• My understanding is that the appeals court could throw out the verdict or reduce the settlement. In either case GYRO has not lost the lawsuit. In the former, there would be a retrial (or an out of court settlement) in which the state would presumably do a better job of presenting their case. The potential outcome of a retrial is hard to predict (as was the outcome of the original trial) and, in my opinion might result in a lower judgement for GYRO but not NO additional compensation.. My reading of the trial documents makes me think that the judge in the appeals case would be hard pressed to find a justification for reducing the settlement; what would the new settlement amount be based on? The state was unable to introduce any additional evidence regarding the value of the land expropriated and the only valuation was that of the plaintif, which was accepted. So it appears to me that the verdict either stands or the case remanded to the original court to retry.

      I still think there is more potential upside than downside at the current price level; that’s the justification for increasing my investment in the low $60 range.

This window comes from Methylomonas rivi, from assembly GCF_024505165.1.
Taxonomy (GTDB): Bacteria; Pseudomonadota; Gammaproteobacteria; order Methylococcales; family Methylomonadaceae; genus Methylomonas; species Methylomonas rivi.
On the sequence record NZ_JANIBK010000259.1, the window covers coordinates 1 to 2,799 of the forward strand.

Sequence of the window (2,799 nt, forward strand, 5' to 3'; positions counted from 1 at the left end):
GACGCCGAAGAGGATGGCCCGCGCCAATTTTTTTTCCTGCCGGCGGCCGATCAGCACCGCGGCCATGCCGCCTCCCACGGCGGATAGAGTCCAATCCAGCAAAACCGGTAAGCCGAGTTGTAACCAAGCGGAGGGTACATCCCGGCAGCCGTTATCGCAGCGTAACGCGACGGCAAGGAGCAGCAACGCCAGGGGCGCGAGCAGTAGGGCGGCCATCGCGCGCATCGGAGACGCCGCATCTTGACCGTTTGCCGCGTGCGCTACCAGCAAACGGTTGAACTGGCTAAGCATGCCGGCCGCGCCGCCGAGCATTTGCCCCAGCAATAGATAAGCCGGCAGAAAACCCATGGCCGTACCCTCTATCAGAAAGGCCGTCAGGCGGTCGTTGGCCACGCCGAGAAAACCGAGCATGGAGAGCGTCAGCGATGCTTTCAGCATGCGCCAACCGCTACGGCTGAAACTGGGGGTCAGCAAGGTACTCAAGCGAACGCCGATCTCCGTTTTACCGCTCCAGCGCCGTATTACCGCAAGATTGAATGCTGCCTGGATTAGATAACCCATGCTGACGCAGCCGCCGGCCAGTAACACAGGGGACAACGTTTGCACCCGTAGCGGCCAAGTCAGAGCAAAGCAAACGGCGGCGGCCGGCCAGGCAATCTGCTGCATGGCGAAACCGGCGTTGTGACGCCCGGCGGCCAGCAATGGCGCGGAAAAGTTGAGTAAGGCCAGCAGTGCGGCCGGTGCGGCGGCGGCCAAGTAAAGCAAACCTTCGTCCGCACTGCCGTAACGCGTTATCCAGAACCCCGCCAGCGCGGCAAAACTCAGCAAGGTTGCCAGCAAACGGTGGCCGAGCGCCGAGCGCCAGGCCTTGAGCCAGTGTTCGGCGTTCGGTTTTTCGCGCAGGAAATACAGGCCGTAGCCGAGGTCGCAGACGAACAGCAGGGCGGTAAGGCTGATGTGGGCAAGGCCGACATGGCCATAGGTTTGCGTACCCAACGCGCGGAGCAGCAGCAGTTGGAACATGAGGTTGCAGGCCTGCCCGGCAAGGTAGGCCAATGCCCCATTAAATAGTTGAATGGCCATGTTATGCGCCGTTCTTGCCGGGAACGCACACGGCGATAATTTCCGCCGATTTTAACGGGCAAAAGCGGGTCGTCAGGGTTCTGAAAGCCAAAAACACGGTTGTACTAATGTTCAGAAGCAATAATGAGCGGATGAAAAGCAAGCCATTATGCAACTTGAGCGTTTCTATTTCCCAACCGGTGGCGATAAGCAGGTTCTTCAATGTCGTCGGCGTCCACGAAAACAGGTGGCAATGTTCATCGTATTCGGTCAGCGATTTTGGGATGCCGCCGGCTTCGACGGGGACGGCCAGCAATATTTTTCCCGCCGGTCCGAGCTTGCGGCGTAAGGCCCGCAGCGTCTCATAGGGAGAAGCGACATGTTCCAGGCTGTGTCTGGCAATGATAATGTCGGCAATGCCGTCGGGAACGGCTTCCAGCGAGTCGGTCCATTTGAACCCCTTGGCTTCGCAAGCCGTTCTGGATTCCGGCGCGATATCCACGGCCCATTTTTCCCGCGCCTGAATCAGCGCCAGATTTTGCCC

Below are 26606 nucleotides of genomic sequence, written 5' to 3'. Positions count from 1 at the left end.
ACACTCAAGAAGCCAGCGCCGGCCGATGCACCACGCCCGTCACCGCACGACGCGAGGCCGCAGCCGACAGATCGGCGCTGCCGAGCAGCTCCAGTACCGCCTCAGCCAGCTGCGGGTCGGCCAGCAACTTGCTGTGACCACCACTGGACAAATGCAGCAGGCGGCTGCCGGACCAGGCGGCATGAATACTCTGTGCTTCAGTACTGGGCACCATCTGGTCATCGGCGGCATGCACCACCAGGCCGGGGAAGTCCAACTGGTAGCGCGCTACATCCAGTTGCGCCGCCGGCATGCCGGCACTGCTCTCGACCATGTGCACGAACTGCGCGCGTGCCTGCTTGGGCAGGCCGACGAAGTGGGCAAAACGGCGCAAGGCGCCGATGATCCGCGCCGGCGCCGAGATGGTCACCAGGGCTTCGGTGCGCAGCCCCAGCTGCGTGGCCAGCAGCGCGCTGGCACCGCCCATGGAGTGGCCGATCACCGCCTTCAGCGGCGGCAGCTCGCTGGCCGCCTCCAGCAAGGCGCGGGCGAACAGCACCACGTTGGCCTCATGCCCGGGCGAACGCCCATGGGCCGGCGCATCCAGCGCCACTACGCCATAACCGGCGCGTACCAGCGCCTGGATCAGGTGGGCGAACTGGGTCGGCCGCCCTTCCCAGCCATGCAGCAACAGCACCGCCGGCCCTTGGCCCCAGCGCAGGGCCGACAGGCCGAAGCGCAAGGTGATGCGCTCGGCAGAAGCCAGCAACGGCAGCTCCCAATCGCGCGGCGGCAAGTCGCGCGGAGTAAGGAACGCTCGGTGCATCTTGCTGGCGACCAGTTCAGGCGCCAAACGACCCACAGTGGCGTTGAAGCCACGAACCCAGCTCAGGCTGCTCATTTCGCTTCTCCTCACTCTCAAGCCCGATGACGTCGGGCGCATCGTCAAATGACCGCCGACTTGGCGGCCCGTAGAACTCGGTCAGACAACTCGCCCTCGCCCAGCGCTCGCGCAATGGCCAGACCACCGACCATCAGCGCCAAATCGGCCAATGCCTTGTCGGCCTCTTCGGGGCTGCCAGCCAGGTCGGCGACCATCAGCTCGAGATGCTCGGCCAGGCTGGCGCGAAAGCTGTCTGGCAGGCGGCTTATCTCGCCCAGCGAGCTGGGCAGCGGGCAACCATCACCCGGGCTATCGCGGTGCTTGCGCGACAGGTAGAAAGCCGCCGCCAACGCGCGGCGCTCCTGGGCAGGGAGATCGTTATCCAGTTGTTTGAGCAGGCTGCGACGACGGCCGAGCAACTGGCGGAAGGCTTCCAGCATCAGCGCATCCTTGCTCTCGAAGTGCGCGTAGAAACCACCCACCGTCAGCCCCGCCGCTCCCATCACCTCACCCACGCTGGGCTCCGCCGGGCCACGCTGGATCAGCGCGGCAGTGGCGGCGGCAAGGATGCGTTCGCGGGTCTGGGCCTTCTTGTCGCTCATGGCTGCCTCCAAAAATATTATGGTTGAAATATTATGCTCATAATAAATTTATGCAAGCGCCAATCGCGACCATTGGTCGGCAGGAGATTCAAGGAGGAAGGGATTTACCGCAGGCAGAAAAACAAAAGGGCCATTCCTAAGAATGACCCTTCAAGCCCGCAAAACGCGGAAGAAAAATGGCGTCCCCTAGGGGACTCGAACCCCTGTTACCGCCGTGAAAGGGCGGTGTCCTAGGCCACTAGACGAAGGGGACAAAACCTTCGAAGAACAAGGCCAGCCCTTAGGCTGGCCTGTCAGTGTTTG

• Taylor permalink

        You make a good point. This is an interesting situation indeed. I may review some of the court documents to refresh my memory (Its been about 2 mos since I looked at this stuff). As I mentioned earlier, I think the Comprehensive plan is a big factor here. The fact that Brookhaven wants to reduce spot zoned industrial sites really undermines the state’s argument IMO.

  4. ryan permalink

    With the BAC.WS.A warrants are you planning to make your money of the Volatility of the warrants or are you planning to convert? Thanks

    • I am projecting that we will eventually move past this financial crisis, B of A will rebuild its capital position and the company will be once again considered a key pillar of the American economy (or at least the banking sector). Earnings will return to pre-crisis levels and the bank’s book value will be viewed as a real measure of the bank’s asset base and thus earnings power. All this will take some time, maybe even 5 to 7 years. I’m willing to wait, as the warrants for me are an investment. I bought the warrrants simply for the leverage they provide. As I’ve said before I’m for the KISS style of investing. I view volatility forecasting the same way as I view stock market forecasting; I just don’t think anyone is really good enough at it consistently to make money. So, no, I’m invested in the BAC warrants because I believe the underlieing company has a distinctly better future than Mr. Market is currently reflecting in the price.